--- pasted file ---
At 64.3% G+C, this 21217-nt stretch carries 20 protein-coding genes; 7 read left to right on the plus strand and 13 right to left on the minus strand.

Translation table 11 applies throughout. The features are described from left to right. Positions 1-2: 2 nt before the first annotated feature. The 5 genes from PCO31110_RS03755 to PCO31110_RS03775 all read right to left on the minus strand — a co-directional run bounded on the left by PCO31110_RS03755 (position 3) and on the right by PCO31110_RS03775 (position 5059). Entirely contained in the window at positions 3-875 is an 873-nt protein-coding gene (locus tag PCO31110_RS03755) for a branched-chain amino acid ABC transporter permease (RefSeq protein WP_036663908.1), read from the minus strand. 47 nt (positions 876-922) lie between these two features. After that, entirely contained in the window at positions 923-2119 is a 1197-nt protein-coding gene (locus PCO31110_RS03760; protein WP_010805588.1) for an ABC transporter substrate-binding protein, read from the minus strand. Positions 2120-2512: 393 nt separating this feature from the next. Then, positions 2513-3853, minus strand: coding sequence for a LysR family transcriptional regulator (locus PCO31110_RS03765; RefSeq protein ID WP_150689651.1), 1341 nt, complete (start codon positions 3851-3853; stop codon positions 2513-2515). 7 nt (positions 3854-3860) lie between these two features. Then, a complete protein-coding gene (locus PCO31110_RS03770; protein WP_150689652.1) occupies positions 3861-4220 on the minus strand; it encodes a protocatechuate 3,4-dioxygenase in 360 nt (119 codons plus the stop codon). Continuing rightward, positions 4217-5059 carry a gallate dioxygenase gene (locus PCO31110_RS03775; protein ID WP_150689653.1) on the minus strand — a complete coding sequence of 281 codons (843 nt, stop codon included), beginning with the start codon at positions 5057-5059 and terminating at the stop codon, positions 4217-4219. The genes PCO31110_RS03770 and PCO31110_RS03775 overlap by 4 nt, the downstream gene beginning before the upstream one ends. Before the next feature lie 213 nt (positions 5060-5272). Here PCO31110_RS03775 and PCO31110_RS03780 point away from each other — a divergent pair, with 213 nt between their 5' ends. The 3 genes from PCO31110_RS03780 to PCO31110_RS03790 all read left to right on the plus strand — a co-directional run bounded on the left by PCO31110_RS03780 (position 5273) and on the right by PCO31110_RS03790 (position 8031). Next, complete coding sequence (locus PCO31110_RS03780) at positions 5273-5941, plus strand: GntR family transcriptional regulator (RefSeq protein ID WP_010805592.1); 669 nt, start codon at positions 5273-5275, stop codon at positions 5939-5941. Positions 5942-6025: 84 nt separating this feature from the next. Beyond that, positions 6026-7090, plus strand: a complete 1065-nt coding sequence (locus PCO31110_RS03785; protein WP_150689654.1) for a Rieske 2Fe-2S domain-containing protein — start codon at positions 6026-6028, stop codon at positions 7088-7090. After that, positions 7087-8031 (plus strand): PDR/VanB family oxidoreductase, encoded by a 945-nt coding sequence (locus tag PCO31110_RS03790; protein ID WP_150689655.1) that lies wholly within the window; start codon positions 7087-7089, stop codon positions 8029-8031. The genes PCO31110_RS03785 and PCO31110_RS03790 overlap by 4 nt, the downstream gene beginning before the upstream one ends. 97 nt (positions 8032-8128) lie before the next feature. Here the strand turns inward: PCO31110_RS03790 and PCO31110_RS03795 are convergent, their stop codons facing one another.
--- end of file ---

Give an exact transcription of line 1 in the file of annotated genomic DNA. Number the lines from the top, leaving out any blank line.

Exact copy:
At 64.3% G+C, this 21217-nt stretch carries 20 protein-coding genes; 7 read left to right on the plus strand and 13 right to left on the minus strand.